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The holidays are when most of us get so wrapped up in all the business events and family gatherings that it can seem like everything is nonstop. For myself, well, this has always been an extra special time of year. December is my birth month on top of being the month of Christmas and many other holidays all the way through to the New Year. Dec. 3rd is my big day. Depending on when you read this issue, my birthday may have already passed. Regardless, this year is one of those monumental, milestone birthdays: I turn 40 this year. To celebrate the big 4-0, I’ll be checking off a couple of my bucket list items this year. Alison is taking me to Las Vegas to see George Strait in concert, then we’re going to the National Finals Rodeo on Dec. 5–6. Celebrating the Season and a Milestone I’m also looking forward to Christmas. Christmas has always been special to me ever since I was very young. I was that boy who truly believed in the magic of the holiday. I still try to engage in various activities every December to make it feel like the holiday season I grew up with. I look for every excuse to put a little extra magic into the holiday. As part of that, Alison and I generally put up our Christmas tree early. We have an artificial tree these days, but I had the real thing when I was a kid. Back then, my parents would take me to the Christmas tree farm in Winnsboro, Texas. While we were out there, we would go on hayrides and cut our own tree down. Those were great times. Throughout the season, Alison and I like to go look at Christmas lights around the area. Prairie Lights in Grand Prairie and Interlochen Christmas Lights in Arlington are a couple of our favorites. I’ve never seen a George Strait show or been to the NFR, but I’ve been looking forward to both for a long time. It will be great to cross these off my bucket list!
hundreds of kids from all over DFW get presents that they otherwise would not get.
As 2019 comes to a close, I don’t know if this is where is necessarily where I anticipated my life to be at 40. However, I think I have a great life today. I’m healthy and have a great wife and family. I also get to help people every day through crisis situations, and that’s very rewarding. I also feel like so many great things have happened. Alison and I celebrated our one-year anniversary. The law firm has gone from a true solo practice to a team of six. God has really blessed us, and we can’t wait to see what’s in store for 2020.
With that, from our family to yours, have a Merry Christmas, happy holidays, and a wonderful new year.
-Matt Aulsbrook 1
We also support Mission Arlington and their Christmas store where needy families get to shop for Christmas gifts for their children. This is an amazing ministry where
More Than Just ‘You’ll Shoot Your Eye Out!’ Lessons Families Can Learn From ‘A Christmas Story’ In 1983, one movie introduced Red Ryder BB guns, fishnet-clad leg lamps, and bright red bars of soap into America’s everlasting Christmas mythos. Now, over 35 years later, “A Christmas Story” continues to delight audiences every holiday season with timeless lessons for viewers of all ages. In a story where kids are clever and kind, and parents are bumbling and wise, “A Christmas Story” has more lessons to offer families than just, “You’ll shoot your eye out!” Your kids are listening to you (oh, fudge!). They aren’t always obedient, but that doesn't mean they’re not listening. After Ralphie lets slip the “queen mother of dirty words” in front of his father, the narrator reminisces about first hearing that word from his old man — possibly when he was trying to get their furnace to work. He doesn’t admit this to his mother, but it’s a lesson for parents everywhere that kids may hear more than they let on.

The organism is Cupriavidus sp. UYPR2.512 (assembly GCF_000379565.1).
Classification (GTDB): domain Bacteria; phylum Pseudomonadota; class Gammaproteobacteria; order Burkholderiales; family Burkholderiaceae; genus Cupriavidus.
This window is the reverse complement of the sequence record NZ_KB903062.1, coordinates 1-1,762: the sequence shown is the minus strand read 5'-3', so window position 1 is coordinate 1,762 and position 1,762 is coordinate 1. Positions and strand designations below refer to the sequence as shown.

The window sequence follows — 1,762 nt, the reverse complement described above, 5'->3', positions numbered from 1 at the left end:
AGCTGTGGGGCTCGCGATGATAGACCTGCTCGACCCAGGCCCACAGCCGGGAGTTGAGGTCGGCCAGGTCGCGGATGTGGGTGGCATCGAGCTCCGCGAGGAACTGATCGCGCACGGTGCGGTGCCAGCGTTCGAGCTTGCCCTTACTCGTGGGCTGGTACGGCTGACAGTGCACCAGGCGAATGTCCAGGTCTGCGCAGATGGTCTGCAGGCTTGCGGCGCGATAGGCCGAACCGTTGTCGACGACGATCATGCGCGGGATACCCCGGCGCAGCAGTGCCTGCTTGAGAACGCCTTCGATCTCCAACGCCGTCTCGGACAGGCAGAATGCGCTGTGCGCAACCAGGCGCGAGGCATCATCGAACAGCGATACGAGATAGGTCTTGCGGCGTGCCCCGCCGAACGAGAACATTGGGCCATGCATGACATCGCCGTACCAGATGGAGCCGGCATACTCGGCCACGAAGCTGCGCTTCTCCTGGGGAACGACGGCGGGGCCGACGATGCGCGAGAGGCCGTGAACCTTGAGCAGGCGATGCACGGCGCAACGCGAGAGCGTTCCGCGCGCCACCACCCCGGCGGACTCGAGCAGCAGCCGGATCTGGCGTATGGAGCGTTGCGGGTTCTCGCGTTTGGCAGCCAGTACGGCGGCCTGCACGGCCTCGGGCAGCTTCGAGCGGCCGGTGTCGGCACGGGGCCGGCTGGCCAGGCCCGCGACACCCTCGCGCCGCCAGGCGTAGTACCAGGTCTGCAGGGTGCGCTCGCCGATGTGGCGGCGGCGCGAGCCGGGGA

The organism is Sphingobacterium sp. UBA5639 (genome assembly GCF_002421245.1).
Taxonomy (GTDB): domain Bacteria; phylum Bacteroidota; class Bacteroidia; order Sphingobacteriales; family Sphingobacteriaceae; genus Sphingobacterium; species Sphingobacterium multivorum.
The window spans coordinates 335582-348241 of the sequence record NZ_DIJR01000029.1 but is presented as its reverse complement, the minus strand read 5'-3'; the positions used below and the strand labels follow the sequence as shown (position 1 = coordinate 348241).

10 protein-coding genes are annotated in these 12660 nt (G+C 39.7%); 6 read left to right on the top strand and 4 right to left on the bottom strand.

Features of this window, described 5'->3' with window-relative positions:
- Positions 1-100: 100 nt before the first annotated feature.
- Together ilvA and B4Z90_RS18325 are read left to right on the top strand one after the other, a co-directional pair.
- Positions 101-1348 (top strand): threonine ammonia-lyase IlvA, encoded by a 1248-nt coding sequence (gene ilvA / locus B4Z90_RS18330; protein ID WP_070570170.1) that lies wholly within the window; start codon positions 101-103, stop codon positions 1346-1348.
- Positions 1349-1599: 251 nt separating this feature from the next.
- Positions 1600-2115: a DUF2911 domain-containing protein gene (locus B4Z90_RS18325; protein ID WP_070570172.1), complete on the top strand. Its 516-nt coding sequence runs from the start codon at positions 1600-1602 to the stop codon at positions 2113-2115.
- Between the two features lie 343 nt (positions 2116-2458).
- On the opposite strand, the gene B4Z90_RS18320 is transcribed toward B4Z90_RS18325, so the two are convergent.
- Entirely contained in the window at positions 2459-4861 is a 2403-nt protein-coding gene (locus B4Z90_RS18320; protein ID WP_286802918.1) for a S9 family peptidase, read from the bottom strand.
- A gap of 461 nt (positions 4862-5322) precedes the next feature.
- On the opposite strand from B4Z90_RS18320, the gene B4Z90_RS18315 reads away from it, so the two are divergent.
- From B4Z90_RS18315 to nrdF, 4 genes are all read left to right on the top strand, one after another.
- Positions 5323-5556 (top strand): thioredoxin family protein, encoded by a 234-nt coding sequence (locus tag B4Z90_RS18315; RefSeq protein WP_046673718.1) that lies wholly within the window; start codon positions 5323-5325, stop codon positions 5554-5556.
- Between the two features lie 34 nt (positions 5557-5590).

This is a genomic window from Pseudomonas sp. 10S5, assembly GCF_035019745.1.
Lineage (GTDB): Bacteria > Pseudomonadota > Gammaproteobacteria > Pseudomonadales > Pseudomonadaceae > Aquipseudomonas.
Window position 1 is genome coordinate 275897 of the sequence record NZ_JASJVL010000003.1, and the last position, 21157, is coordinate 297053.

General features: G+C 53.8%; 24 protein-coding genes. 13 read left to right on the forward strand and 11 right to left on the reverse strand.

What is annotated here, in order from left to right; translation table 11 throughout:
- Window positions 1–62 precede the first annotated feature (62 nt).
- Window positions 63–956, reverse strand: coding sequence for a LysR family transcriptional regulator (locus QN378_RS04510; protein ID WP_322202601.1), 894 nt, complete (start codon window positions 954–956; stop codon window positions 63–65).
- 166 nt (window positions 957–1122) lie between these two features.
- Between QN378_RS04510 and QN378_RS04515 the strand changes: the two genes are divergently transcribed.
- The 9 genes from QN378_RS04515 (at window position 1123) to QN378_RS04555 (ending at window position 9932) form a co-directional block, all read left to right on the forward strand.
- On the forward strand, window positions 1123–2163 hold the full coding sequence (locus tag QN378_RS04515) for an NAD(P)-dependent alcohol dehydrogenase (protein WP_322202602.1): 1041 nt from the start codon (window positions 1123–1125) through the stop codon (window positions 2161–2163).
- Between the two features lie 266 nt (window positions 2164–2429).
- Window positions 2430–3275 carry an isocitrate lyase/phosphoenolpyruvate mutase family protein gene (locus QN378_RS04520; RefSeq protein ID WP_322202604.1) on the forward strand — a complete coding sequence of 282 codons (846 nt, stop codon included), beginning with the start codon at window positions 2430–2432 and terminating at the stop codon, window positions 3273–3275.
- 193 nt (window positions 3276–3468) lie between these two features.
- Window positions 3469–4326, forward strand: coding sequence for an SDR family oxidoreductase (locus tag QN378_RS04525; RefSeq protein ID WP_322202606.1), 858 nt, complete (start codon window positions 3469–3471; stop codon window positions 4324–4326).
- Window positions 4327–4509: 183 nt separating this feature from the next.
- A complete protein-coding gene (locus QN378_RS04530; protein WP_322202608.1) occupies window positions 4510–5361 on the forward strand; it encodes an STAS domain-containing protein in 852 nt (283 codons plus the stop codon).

DON’T LET ‘JUST ONE DRINK’ TURN INTO A NIGHTMARE
Staying Safe During the Holiday Season
With the holiday season comes celebration. Everyone loves to get in the spirit of the season and revel in good tidings. However, it’s not uncommon for these celebrations to serve alcoholic beverages. More alcohol is consumed between Thanksgiving and New Year’s Day than any other time of year. Because of this, the roads are more dangerous because many people are driving under the influence. Part of the reason for the increased risk is the fact that more people drink socially during the holiday season. More people have a glass of wine (or two or more) during dinner or throughout the evening. People consume more alcoholic beverages while watching football or as they gather with friends and family. Plus, more people drink during this time of year to cope with added stress. If you choose to drink, you should never get behind the wheel of a vehicle. However, if you need to drive, you should always give yourself enough time between your last drink to completely sober up before heading out. While the time you need to sober up can vary from person to person, give yourself about one hour after your last drink just in case. But if you aren’t sure you’re fully sober, don’t risk it, and instead look for an alternative means of transportation or a designated driver. • It’s always okay to say “no” to a drink. Never feel pressured to have an alcoholic beverage. Those who pressure others to drink are irresponsible and inconsiderate. • If hosting a gathering, always have plenty of nonalcoholic beverages on hand. • If you do drink, drink responsibly. Decide in advance how many drinks you’ll have and stick with your plan. • Always have a designated driver you can rely on, either with you at the gathering, or a quick call or text away. You can also keep the number of a taxi service in your contacts or have the Uber or Lyft apps installed on your phone. • Finally, never let drinking become the main focus of the holidays. It should be about spending time with friends and family! Here are more tips to keep in mind as you enjoy the holidays this year: